New Year

I will resume posting blogs starting January 1. I am back from Mexico and am going to take a break. In the interim if any of you that have been reading the blog have any ideas of topics that you would like to have me comment on please drop me an email at gambettasports@hotmail.com. Have a great holidays!!


More Drugs in Sports

A friend of mine who is an ATC at a high school in New Jersey sent me the above and asked me to comment on. He had just attended a drug seminar where drugs in high school sports were the topic.

”According to the panel members, the parents seem to be encouraging the abuse. One of the MD's who treats these problems says parents come in complaining their kid is growing tits or his nuts are shrinking. But they don't want the kids to stop, they want to know what drugs to take to prevent the side effects!

The resounding opinion on what to do about this was testing. Private funding for the testing is already being looked into. The education only advocates were definitely in the minority. “

According to him it is an especially prevalent problem in the more affluent districts. That certainly makes sense, sense these are the same parents who would anything to gain an edge for their sons or daughters in the admission process to colleges.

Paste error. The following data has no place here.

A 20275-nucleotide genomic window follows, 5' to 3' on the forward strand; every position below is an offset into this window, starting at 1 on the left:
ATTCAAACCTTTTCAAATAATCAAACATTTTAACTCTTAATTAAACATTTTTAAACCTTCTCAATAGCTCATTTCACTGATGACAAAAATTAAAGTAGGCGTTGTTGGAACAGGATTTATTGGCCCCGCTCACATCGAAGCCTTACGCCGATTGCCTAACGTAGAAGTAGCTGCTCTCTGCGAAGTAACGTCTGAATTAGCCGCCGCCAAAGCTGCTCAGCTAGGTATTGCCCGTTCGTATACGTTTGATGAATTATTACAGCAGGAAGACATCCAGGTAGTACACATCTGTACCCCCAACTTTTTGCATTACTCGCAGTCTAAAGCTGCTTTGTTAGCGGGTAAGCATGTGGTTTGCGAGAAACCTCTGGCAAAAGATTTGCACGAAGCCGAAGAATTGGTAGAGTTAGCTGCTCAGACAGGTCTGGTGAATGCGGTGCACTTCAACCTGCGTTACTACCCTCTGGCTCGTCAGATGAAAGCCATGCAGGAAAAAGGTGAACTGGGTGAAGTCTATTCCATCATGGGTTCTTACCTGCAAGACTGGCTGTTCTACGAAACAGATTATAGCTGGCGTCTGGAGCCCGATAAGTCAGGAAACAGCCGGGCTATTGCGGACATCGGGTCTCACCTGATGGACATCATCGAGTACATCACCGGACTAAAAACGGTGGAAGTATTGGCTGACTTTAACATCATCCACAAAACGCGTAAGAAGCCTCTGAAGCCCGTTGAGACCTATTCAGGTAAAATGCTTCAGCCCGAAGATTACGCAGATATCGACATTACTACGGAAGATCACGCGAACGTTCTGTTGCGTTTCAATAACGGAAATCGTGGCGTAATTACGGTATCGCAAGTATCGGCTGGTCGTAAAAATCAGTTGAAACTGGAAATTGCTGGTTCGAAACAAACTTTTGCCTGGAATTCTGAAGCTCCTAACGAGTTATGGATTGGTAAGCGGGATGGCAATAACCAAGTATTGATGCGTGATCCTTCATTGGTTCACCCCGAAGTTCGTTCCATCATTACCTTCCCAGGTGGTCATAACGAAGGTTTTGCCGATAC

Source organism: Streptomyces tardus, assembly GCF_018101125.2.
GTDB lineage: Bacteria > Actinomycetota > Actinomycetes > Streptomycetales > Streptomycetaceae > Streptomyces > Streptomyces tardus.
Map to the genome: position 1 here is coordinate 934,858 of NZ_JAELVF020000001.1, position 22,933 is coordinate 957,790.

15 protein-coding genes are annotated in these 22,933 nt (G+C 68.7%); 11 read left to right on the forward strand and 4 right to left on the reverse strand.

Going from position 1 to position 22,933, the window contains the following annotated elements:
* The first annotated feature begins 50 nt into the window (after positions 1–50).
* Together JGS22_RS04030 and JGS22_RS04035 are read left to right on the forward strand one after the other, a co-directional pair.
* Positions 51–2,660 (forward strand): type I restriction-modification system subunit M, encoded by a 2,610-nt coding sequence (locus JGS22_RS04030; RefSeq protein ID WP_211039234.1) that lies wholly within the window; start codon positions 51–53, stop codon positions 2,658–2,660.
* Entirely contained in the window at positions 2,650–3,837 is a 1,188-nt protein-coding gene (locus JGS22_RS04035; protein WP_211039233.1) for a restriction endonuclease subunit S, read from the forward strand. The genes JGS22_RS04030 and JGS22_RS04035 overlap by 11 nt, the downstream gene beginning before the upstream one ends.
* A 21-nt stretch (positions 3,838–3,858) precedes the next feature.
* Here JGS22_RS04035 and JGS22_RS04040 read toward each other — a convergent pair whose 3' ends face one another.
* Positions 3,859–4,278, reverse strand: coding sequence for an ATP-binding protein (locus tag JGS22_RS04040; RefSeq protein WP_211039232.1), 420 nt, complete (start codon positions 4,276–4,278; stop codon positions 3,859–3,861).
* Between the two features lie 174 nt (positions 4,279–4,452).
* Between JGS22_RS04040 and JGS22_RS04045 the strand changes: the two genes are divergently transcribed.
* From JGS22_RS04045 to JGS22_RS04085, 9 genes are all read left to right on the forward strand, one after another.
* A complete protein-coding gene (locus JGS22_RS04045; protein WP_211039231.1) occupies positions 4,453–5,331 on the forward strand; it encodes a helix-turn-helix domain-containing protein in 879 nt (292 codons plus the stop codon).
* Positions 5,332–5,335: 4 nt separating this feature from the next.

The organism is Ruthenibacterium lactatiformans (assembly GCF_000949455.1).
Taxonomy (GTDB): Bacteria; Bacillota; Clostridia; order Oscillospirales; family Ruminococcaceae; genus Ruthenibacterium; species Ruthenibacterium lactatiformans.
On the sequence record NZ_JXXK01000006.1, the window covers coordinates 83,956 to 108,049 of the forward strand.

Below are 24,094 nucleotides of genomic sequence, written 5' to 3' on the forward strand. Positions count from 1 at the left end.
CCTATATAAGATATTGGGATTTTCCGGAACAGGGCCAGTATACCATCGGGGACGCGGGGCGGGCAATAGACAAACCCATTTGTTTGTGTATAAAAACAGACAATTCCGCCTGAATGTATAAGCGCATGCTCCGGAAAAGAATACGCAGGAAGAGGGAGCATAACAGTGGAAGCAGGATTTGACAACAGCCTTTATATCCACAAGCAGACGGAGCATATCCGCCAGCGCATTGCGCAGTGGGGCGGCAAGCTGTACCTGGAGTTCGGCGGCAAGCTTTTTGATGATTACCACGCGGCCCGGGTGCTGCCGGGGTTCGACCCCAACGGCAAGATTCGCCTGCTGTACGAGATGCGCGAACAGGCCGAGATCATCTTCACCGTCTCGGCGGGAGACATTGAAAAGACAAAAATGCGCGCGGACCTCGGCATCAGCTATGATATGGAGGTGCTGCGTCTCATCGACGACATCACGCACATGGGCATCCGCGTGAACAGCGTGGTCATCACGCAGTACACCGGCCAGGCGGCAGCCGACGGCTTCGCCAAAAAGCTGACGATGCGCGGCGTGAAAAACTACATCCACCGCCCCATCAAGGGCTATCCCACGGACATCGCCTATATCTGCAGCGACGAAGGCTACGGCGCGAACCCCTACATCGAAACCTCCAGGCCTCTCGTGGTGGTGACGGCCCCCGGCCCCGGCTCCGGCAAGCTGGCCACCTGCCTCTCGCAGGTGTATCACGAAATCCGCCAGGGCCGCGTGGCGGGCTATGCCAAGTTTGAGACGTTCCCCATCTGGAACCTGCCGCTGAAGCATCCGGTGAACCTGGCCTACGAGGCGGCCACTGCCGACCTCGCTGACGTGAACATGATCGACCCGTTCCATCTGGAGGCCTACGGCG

First of all performance enhancing drugs are a huge problem at every level of sport today. Anyone who thinks otherwise is incredibly naïve. To me there is a clear division between those who do and those who don’t. This extends to coaches and therapists. I made the choice years ago not allow my athletes to use drugs. I know coaches and administrators who take the attitude that if they do not know about it, it does not exist. Let face facts some of the athletic icons of our society are under great suspicion. I watched a record being broken last year where I know the athlete was “legally” doped. It makes me sick. One thing I know testing is not the answer. There are guys all over the US hanging around gyms that know more than the people who are doing the testing. Save the money. Sure education is the answer, but what kind of education? The scare stories about shrunken testicles does not work, the youngster or the seasoned pro knows it won’t happen to them. The answer is pretty idealistic. Lets make it an ethical issue. It is flat out cheating. Those athletes who are doping and those coaches who condone it are living a lie. Sure they are getting scholarships and some are making millions, so what? At the end of the day you have to live with yourself. I vowed after some recent experiences to be even more outspoken about the problem with performance enhancing drugs in sports. I am not sure how much good it will do, but I will keep trying. We need to make the druggies uncomfortable!!!